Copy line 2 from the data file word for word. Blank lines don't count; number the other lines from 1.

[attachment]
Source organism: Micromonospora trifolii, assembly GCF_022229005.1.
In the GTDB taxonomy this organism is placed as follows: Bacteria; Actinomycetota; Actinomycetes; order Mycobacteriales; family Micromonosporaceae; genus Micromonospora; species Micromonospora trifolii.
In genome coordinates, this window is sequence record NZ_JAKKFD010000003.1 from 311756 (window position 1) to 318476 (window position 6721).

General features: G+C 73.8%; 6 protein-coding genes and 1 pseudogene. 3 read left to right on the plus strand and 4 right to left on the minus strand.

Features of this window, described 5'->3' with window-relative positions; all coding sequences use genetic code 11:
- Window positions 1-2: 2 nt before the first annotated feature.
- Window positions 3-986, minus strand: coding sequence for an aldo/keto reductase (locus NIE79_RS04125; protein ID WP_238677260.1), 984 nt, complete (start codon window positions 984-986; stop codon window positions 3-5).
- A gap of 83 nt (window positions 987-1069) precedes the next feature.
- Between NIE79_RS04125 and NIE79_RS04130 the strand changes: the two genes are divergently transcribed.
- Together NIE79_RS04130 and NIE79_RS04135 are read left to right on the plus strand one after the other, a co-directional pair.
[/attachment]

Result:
In the GTDB taxonomy this organism is placed as follows: Bacteria; Actinomycetota; Actinomycetes; order Mycobacteriales; family Micromonosporaceae; genus Micromonospora; species Micromonospora trifolii.